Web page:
I am now starting look at our VM estate rather than just let it run and hope for the best!!
I was looking at the metrics from ESXTOP and see some of the suggested values like 10 for %RDY, I had a quick question on the scale that ESXTOP is displaying the numbers in.
I am currently looking on one of our hosts at the VM's and see that the %RDY stats range from 0.13 up to 0.62
I wasn't sure If 0.13 is below 1% or if that is actually 13% what's the scale?, as from my reading based on a single vCPU one is good the other bad.
I was expecting the below but now i'm not so sure.
1.00 = 1%
13.00 = 13%
Four virtual machine CPU performance metrics can be used together to gain insight into the responsiveness of a virtual machine or its Guest OS:
These performance metrics can be reviewed using the Performance tab in the vSphere Client or using the esxtop or resxtop command-line utilities. Chose the most appropriate method for your environment.
For more information on using custom performance charts, see the Customizing Chart Views section of the Resource Management Guide or the View Advanced Performance Charts section of the vSphere Monitoring and Performance Guide.
For more information on using
resxtop, see the Performance Monitoring Utilities: resxtop and esxtop section of the vSphere Monitoring and Performance Guide or Resource Management Guide.
resxtop --server HostNameOrIPAddress [--username root]
ID GID NAME NWLD %USED %RUN %SYS %WAIT %RDY %IDLE %OVRLP %CSTP %MLMTD %SWPWT
186 186 VMName 4 2.11 2.08 0.00 397.64 0.25 197.71 0.20 0.00 0.00 0.00
This value represents the percentage of absolute time the virtual machine was running on the system.
%RUNmay indicate that the guest operating system is busy conducting an operation.
%RUNis near zero and the virtual machine is unresponsive, it could mean that the virtual machine is idle, blocked on an operation, or is not scheduled due to resource contention. Look at other values (
%CSTP) to identify resource contention.
%RUNis near the value of the number of
vCPUS x 100%, it means that all vCPUs in the virtual machine are busy. This is an indicator that the guest operating system may be stuck in a operational loop. To investigate this issue further, you may need to engage the appropriate operating system vendor for assistance in identifying why the guest operating system is using all of the CPU resources.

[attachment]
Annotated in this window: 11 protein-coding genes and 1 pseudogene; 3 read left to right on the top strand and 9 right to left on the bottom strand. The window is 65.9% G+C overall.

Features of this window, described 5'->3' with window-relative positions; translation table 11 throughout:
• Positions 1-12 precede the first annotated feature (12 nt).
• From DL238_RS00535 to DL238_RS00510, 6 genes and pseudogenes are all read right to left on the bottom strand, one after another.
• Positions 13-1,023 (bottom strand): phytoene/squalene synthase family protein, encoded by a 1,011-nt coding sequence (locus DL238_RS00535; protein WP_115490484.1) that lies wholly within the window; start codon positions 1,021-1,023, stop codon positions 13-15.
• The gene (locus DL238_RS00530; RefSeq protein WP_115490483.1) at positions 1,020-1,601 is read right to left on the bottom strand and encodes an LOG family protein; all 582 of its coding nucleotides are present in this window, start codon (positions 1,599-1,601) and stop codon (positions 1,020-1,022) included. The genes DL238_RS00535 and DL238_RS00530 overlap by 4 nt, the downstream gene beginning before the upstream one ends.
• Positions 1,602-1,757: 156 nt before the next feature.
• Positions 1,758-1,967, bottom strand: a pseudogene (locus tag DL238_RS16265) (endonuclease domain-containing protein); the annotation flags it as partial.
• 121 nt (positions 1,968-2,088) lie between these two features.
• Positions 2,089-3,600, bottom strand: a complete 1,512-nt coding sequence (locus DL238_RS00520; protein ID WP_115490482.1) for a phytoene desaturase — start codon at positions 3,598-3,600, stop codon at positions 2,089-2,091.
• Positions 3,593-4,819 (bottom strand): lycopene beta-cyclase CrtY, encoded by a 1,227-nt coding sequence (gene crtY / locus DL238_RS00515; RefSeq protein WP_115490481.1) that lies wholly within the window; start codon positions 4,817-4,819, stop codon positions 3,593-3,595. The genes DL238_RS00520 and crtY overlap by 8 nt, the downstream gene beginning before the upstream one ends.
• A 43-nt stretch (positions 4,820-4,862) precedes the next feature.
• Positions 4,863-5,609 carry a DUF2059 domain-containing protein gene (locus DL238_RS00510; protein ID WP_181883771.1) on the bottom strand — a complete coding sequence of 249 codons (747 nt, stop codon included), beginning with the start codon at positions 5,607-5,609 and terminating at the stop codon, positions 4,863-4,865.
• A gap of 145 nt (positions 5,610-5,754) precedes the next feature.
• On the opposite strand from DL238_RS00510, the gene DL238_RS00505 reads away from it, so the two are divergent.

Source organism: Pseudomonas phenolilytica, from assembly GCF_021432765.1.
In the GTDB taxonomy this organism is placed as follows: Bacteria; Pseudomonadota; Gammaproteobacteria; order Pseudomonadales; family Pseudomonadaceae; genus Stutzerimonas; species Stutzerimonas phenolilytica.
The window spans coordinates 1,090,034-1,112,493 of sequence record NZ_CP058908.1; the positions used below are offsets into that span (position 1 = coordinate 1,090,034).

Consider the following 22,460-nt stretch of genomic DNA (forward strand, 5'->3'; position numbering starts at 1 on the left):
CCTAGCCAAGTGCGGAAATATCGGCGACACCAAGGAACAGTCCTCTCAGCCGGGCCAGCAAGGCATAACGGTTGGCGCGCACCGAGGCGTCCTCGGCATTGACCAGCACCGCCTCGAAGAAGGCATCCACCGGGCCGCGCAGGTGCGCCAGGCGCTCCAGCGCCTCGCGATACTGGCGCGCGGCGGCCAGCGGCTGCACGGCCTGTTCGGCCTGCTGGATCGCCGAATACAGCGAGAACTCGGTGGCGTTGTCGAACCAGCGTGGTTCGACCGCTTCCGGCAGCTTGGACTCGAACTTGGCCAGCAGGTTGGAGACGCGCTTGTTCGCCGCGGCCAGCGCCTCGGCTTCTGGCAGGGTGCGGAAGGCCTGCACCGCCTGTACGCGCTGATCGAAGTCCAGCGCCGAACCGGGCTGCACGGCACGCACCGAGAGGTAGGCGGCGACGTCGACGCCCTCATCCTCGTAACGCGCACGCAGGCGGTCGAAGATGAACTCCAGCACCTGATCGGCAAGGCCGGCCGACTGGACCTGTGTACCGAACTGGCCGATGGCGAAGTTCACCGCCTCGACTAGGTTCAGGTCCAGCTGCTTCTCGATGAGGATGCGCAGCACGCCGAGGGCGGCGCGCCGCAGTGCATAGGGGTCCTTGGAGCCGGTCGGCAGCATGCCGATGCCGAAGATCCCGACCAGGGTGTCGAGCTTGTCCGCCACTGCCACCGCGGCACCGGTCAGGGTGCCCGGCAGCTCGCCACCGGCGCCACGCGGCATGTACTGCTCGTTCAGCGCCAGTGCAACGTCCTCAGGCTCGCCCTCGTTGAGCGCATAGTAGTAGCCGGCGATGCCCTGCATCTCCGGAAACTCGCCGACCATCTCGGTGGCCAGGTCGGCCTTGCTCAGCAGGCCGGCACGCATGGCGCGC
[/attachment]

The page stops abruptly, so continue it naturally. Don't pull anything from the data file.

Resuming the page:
%WAITvalue is proportionally higher than
%CSTP, then it could indicate that the world is waiting for a VMkernel operation to complete.
%SYSis proportionally higher than
%SYSrepresents the percentage of time spent by system services on behalf of the virtual machine.
%WAITvalue can be a result of a poorly performing storage device where the virtual machine is residing. If you are experiencing storage latency and timeouts, it may trigger these types of symptoms across multiple virtual machines residing in the same LUN, volume, or array depending on the scale of the storage performance issue.
%WAITvalue can also be triggered by latency to any device in the virtual machine configuration. This can include but is not limited to serial pass-through devices, parallel pass-through parallel , and USB devices. If the device suddenly stops functioning or responding, it could result in these symptoms. A common cause for a high
%WAITvalue is ISO files that have been left mounted in the virtual machine accidentally that have been deleted or moved to an alternate location. For more information, see Deleting a datastore from the Datastore inventory results in the error: device or resource busy (101....
Max-Limited, %MLMTDvalue. This represents the amount of time that the virtual machine was ready to execute, but has not been scheduled for CPU time because the VMkernel deliberately constrained it. For more information, see the Managing Resource Pools section of the vSphere Monitoring and Performance Guide or Resource Management Guide.
%MLMTDis low it may indicate that the ESX host has limited CPU time to schedule for this virtual machine.
%CTSPis proportionally high compared to
%RUN, it may indicate that the ESX host has limited CPU resources simultaneously co-schedule all vCPUs in this virtual machine.